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From the brink of disaster ….

September 21, 2008

This week, IACCM members from Europe will assemble in London for our conference – where the topic is risk management.

In light of recent world events, this subject is of course especially appropriate. But unlike many conferences (where the focus tends to be on compliance), IACCM is discussing the best way to achieve balance between risk and opportunity.

The truth is that business must find a way to reconcile these twin imperatives for success. Thus far, key sectors of the economy have failed to structure their operations in a way that balances responsible decision making with pursuit of  ‘opportunistic business’. The biggest issue right now seems to be adequate monitoring and control over sales activity that is driven by commission.

Sales commission has long been the bane of corporate performance and mature businesses have used contracts and commercial staff to oversee the worst excesses. This has not always worked – especially in emerging markets where commercial skills are almost unknown. But in many mature markets it can offer real success. A high performing – and appropriately missioned – commercial group will achieve the balance between identifying risk and enabling opportunity. Their job is to find ways to pursue attractive business  without jeopardizing the company or its reputation.

What a shame that the financial services indutry did not develop such a governance model.

One Comment
  1. Part of the problem with the latest financial meltdown (which looks a lot like other financial meltdowns) is the implicit contract between the major firms, the Fed, and the government. A lot of the same people are at the top of organizations in all 3 sectors, and the people who run these firms know that they have a safety net should they cause any type of catastrophic failure. They don’t want to forgo their massive bonuses to run their businesses properly, because they have free taxpayer-provided insurance. They created a complex tangle of derivatives, based on shaky mortgages, that Warren Buffet called “financial weapons of mass destruction” years ago. The government and the Fed didn’t help either, but going into details there would make this comment way too long.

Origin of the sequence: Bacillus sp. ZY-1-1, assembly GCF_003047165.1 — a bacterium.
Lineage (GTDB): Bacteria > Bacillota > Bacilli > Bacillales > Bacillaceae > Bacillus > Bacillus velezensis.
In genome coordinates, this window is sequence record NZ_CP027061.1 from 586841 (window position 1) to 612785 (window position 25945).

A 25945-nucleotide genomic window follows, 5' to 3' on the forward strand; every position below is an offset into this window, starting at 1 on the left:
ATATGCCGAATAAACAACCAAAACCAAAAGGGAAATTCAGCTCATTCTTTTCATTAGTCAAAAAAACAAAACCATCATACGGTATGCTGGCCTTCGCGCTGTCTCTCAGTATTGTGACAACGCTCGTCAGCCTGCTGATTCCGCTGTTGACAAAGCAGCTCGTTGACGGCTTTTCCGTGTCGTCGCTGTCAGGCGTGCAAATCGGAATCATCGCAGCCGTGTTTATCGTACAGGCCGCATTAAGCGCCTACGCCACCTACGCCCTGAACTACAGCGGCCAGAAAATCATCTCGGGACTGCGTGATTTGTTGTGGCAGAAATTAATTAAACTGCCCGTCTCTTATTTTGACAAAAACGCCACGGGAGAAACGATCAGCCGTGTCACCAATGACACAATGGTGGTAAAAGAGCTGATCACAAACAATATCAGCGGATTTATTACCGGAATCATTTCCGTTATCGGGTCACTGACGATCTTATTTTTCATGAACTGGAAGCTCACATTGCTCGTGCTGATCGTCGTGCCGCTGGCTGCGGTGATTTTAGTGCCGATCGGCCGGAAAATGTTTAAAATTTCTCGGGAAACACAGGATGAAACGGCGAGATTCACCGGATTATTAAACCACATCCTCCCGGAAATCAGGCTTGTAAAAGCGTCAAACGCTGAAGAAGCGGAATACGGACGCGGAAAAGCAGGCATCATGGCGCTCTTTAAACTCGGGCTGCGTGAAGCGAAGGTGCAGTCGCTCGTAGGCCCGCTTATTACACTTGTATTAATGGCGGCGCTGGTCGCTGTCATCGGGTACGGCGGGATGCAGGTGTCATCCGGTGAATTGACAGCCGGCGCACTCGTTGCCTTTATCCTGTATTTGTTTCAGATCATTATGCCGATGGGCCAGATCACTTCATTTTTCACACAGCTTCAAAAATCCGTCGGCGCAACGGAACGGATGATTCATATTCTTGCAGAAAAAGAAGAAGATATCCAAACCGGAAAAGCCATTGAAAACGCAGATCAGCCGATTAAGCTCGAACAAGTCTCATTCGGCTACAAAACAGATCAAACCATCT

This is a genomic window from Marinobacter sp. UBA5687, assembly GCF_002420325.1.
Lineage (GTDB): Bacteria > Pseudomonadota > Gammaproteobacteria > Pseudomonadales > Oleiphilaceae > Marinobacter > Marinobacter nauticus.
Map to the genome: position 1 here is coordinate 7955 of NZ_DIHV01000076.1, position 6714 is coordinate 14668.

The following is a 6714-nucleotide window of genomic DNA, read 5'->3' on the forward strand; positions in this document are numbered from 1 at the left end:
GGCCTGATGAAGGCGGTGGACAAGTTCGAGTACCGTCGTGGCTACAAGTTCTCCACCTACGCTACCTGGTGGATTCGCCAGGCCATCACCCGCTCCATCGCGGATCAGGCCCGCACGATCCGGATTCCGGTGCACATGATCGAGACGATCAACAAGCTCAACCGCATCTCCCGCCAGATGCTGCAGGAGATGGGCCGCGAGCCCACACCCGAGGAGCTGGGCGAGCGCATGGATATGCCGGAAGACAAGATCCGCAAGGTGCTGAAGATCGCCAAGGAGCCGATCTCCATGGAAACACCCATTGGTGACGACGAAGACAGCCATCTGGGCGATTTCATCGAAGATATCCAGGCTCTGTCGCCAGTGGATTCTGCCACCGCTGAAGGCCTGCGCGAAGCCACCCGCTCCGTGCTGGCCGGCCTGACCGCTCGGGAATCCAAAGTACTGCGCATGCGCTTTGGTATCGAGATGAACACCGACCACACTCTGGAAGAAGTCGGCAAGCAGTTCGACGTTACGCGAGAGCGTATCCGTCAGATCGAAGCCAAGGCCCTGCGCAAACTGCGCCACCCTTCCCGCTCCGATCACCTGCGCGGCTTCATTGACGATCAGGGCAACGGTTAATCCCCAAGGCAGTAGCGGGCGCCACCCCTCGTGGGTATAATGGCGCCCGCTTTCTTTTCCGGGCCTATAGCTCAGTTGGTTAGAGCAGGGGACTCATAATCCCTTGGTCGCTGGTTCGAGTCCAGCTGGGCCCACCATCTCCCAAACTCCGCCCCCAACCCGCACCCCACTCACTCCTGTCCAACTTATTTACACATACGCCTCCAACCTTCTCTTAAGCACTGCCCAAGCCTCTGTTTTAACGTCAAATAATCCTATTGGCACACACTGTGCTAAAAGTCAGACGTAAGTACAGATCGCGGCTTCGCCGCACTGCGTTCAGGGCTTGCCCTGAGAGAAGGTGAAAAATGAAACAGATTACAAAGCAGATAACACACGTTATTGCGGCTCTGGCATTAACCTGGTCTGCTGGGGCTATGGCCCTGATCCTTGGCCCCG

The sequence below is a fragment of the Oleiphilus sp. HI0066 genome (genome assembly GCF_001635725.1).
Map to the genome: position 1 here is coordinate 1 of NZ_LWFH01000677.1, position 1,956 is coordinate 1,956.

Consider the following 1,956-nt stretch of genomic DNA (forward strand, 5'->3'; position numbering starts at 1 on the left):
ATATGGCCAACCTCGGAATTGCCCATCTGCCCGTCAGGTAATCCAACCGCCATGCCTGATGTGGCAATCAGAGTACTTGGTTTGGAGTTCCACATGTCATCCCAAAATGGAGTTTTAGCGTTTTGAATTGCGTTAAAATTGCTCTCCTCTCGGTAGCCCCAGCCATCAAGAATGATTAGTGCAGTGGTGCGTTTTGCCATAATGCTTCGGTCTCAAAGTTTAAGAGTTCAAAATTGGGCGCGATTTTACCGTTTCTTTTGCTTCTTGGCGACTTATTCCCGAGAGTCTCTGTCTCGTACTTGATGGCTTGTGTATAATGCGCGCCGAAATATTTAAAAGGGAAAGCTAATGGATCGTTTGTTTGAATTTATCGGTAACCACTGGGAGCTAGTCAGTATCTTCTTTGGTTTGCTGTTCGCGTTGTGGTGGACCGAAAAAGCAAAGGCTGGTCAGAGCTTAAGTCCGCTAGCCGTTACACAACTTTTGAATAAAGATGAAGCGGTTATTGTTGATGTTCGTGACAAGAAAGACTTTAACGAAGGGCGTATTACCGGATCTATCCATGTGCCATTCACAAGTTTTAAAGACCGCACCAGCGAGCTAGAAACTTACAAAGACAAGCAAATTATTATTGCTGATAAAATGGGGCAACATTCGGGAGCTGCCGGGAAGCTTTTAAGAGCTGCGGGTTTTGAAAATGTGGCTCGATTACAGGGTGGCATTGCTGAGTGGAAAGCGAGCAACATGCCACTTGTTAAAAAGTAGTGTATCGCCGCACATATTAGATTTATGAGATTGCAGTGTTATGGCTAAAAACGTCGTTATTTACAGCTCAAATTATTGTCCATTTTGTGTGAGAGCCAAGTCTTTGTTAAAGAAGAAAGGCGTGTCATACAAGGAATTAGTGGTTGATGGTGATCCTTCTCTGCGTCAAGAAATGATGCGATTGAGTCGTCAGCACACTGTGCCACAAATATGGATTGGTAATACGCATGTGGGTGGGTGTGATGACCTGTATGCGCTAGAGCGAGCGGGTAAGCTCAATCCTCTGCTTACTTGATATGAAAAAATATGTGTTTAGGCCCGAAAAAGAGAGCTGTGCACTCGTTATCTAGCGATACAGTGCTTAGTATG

If people were serious about fixing these situations, they would establish contracts that set up a set of actions and consequences for firms declaring bankruptcy and requiting taxpayer money, just as individuals who declare bankruptcy face consequences. (The banking industry successfully lobbied Congress to tighten up bankruptcy laws for individuals, making it harder for people to walk away from debt. Somehow they neglected to include themselves.) Some people have indeed suggested these types of remedies, but there seems to be little danger of them being implemented.

    If a corporate contracting group had to make this implicit contract implicit, they would probably frown upon an arrangement with such obvious, substantial, and destructive moral hazard.

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